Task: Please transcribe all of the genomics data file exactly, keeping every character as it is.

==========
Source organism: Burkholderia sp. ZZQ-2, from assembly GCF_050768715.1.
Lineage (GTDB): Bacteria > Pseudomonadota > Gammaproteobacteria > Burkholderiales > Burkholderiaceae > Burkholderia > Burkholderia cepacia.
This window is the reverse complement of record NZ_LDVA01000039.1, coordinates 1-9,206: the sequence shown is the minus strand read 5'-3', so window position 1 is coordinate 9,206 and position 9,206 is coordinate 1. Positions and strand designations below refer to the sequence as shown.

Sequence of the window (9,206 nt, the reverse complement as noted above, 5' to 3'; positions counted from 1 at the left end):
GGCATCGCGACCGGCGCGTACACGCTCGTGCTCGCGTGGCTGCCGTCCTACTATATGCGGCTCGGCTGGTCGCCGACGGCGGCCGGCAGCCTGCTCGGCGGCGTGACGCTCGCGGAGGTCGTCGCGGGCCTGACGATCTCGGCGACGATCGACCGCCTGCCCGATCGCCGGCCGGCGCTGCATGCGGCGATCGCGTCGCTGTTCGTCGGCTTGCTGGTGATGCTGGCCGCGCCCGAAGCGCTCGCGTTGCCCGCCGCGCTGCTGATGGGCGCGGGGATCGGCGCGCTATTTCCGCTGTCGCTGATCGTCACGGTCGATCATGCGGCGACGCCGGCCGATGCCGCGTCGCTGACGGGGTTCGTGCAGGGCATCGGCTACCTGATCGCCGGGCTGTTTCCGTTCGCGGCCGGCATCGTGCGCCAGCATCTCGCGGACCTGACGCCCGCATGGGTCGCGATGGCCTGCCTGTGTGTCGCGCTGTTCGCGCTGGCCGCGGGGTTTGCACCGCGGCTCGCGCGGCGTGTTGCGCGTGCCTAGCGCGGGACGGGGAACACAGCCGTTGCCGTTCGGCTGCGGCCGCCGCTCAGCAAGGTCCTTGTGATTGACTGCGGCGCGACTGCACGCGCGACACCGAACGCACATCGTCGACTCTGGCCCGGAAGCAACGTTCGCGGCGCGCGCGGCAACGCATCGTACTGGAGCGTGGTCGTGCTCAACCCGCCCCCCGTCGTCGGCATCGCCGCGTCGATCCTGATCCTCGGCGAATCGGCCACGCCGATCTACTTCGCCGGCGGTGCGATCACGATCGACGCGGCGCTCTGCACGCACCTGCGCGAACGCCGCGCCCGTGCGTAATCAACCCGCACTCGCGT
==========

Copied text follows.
Source organism: Burkholderia sp. ZZQ-2, from assembly GCF_050768715.1.
Lineage (GTDB): Bacteria > Pseudomonadota > Gammaproteobacteria > Burkholderiales > Burkholderiaceae > Burkholderia > Burkholderia cepacia.
This window is the reverse complement of record NZ_LDVA01000039.1, coordinates 1-9,206: the sequence shown is the minus strand read 5'-3', so window position 1 is coordinate 9,206 and position 9,206 is coordinate 1. Positions and strand designations below refer to the sequence as shown.

Sequence of the window (9,206 nt, the reverse complement as noted above, 5' to 3'; positions counted from 1 at the left end):
GGCATCGCGACCGGCGCGTACACGCTCGTGCTCGCGTGGCTGCCGTCCTACTATATGCGGCTCGGCTGGTCGCCGACGGCGGCCGGCAGCCTGCTCGGCGGCGTGACGCTCGCGGAGGTCGTCGCGGGCCTGACGATCTCGGCGACGATCGACCGCCTGCCCGATCGCCGGCCGGCGCTGCATGCGGCGATCGCGTCGCTGTTCGTCGGCTTGCTGGTGATGCTGGCCGCGCCCGAAGCGCTCGCGTTGCCCGCCGCGCTGCTGATGGGCGCGGGGATCGGCGCGCTATTTCCGCTGTCGCTGATCGTCACGGTCGATCATGCGGCGACGCCGGCCGATGCCGCGTCGCTGACGGGGTTCGTGCAGGGCATCGGCTACCTGATCGCCGGGCTGTTTCCGTTCGCGGCCGGCATCGTGCGCCAGCATCTCGCGGACCTGACGCCCGCATGGGTCGCGATGGCCTGCCTGTGTGTCGCGCTGTTCGCGCTGGCCGCGGGGTTTGCACCGCGGCTCGCGCGGCGTGTTGCGCGTGCCTAGCGCGGGACGGGGAACACAGCCGTTGCCGTTCGGCTGCGGCCGCCGCTCAGCAAGGTCCTTGTGATTGACTGCGGCGCGACTGCACGCGCGACACCGAACGCACATCGTCGACTCTGGCCCGGAAGCAACGTTCGCGGCGCGCGCGGCAACGCATCGTACTGGAGCGTGGTCGTGCTCAACCCGCCCCCCGTCGTCGGCATCGCCGCGTCGATCCTGATCCTCGGCGAATCGGCCACGCCGATCTACTTCGCCGGCGGTGCGATCACGATCGACGCGGCGCTCTGCACGCACCTGCGCGAACGCCGCGCCCGTGCGTAATCAACCCGCACTCGCGT